Tuesday, January 31, 2012
I always find pictures like this interesting. Did they really think we were not going to notice that the beach is fake and simply a painted backdrop for the picture? The picture was taken in 1913. I wonder if it was a portrait taken for the woman, or if it was a picture intended to be used in some sort of advertisement or publicity material.
Monday, January 30, 2012
Sunday, January 29, 2012
Saturday, January 28, 2012
Welcome to Dog Week here at OPOD. We kick the week off with this picture of a dog pulling a cart. The picture was taken in Belgium in about 1917. I wonder if they have rabbits in Belgium and what happens when a rabbit jumps out in front of the dog. I feat the woman loses all her milk cans.
Friday, January 27, 2012
Here is another picture of a carnival "Geek" eating a snake. I find it interesting the evolution of the word "Geek" over the last hundred years. Back in the day, Geek referred to someone who would entertain by biting the heads off live chickens or snakes, perhaps drinking the blood, and then eating them raw. Because of this egregious behavior, the word geek had an element of a social outcast, one who did not behave like others and did not fit in with polite society. Nothing criminal, just a misfit. By the 60's and 70's the term was used to describe a high school student who was good in math. It was equivalent to "Nerd" in some ways. In the 60's and 70's the word Geek was definitely intended to be an insult. It was a way to make kids who were good in math feel like outcasts. As computer technology came on the scene, the word Geek was used not just for those good with math, but also good with technology. Then a funny thing happened . . . some of those computer "Geeks" started turning out to be multimillionairs before they finished college and in some cases before they finished high school. All of the sudden "Geek" became a cool thing to be. So, the word went from describing a person who bit the heads off chickens to make a few dollars to a kid living in a mansion and driving a Ferrari around Silicon Valley.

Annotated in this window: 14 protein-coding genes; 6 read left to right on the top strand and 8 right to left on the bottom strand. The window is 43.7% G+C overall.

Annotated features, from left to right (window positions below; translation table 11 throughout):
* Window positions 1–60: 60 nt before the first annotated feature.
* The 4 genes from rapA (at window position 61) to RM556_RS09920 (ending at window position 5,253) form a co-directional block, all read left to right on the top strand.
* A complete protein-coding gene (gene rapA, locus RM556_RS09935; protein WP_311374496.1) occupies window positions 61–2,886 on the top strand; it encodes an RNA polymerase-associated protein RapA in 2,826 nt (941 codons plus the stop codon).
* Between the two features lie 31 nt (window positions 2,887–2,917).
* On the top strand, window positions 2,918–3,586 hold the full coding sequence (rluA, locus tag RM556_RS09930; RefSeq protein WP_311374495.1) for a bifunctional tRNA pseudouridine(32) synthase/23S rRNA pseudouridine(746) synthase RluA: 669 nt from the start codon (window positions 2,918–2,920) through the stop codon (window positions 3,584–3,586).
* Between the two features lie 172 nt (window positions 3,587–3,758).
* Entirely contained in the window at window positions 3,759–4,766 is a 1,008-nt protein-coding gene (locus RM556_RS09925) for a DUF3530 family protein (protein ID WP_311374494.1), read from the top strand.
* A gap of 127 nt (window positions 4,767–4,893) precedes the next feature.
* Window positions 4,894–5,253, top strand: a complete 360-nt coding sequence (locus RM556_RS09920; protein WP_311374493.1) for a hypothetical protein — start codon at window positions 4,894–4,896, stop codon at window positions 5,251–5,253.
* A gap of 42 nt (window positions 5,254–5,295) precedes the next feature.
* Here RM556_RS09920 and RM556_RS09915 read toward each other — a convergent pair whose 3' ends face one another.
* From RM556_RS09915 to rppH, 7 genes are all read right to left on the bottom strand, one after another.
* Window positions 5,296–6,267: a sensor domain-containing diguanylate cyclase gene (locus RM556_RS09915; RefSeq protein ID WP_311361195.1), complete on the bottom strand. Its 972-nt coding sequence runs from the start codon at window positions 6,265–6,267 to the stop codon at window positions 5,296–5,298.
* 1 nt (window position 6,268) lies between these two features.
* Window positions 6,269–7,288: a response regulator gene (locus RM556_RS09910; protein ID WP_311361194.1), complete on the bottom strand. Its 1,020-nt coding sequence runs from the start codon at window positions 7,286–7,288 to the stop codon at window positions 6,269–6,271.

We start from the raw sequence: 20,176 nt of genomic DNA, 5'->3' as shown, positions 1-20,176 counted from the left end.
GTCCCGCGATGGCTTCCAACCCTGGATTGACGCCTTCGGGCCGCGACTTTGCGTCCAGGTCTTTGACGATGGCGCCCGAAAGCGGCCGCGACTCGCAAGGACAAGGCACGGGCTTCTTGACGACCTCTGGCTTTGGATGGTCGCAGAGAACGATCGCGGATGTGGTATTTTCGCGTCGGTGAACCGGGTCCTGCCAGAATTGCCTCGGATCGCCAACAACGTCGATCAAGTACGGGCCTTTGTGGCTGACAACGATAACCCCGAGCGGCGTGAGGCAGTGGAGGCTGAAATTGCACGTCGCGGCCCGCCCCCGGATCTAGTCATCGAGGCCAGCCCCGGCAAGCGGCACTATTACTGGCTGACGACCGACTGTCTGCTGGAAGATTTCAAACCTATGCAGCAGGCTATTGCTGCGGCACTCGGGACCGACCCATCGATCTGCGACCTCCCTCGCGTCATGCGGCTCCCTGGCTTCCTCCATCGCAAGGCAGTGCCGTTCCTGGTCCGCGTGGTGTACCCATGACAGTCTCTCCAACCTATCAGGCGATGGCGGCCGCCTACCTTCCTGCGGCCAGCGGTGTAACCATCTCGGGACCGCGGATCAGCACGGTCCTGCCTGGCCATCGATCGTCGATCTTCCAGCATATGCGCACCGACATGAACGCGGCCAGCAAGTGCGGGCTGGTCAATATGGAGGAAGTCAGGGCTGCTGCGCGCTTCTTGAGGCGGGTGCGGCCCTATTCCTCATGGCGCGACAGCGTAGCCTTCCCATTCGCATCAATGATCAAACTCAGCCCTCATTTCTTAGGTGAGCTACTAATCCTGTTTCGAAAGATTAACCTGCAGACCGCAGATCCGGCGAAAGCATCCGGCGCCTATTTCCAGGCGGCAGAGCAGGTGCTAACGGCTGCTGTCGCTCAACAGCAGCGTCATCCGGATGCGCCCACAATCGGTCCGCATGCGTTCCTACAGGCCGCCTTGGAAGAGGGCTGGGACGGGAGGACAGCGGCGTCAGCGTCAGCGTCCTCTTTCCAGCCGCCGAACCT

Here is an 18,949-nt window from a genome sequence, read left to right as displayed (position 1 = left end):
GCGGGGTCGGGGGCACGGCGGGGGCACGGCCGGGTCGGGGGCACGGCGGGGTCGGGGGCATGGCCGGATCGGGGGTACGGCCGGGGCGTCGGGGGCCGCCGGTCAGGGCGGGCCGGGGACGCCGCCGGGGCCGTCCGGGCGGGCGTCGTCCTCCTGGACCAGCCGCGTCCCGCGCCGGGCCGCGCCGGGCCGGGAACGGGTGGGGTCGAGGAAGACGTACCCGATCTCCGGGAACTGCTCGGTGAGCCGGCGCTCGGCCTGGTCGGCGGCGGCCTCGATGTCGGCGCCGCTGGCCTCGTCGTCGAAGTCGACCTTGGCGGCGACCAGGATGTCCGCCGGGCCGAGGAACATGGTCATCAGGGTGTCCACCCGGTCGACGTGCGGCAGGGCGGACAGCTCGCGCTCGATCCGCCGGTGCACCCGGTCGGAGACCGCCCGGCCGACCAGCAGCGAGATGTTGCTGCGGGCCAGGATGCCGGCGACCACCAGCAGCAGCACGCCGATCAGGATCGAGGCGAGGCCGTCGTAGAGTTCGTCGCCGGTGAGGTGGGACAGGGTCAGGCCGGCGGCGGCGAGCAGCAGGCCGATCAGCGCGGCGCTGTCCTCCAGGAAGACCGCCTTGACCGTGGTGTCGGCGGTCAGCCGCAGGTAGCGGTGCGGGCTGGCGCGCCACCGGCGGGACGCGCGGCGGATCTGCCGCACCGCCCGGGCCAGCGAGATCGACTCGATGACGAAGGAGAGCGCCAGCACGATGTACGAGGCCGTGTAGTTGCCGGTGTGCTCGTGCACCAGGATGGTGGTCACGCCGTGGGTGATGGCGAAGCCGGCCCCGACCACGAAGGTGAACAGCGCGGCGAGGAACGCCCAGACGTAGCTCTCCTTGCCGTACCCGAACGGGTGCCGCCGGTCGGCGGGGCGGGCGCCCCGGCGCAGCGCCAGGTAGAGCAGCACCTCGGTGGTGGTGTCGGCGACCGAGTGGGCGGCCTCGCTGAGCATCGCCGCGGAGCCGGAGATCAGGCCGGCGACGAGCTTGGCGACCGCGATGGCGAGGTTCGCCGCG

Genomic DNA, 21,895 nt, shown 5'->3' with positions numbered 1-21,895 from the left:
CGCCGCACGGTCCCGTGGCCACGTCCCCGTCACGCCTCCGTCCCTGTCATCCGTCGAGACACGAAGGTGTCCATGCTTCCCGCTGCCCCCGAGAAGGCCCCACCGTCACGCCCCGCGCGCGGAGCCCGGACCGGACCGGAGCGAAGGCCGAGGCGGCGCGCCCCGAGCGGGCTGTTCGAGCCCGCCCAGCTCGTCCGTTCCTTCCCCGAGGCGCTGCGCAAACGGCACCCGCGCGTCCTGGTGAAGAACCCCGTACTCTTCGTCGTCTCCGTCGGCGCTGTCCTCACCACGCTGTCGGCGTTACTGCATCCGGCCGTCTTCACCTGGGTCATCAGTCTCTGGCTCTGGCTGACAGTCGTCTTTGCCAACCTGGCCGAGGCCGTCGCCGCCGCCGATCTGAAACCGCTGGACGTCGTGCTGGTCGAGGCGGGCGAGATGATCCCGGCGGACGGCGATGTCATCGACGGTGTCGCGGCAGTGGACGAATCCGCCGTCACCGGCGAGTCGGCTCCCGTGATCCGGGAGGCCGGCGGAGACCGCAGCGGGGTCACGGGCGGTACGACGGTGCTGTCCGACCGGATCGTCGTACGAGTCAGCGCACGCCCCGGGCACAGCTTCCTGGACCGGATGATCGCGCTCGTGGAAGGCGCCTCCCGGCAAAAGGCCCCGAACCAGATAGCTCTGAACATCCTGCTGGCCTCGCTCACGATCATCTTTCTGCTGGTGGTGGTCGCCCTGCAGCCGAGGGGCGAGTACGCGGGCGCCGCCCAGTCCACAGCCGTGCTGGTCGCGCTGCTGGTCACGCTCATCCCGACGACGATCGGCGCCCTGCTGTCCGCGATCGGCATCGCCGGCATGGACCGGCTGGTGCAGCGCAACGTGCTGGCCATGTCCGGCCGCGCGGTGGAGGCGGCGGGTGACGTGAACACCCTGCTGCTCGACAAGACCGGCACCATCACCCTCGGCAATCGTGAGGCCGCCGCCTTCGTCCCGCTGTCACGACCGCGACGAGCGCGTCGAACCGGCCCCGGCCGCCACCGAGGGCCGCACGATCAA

Thursday, January 26, 2012
Today's picture shows a performance in a carnival side show. For entertainment, this gentleman would bite the head off a snake and eat it raw. The picture was taken in 1938 in Donaldsonville, Louisiana. In the 1970's I can remember seeing a "Freak Show" at the Texas State Fair where there was a similar act. I have to say that for a little kid, it was a pretty amazing thing to watch. I believe carnival sideshows are much more tame now-days. Wonder if anyone has seen a carnival sideshow recently and if they can share with us any acts like this still being done.
Wednesday, January 25, 2012
Today we feature a photograph from the late 1800's. Pictured is a group of snake charmers in Morocco. If I had to work on this team, I would apply for the job of drummer. He is the furthest from the snake, and in a pinch the drum might be able to be used as a shield.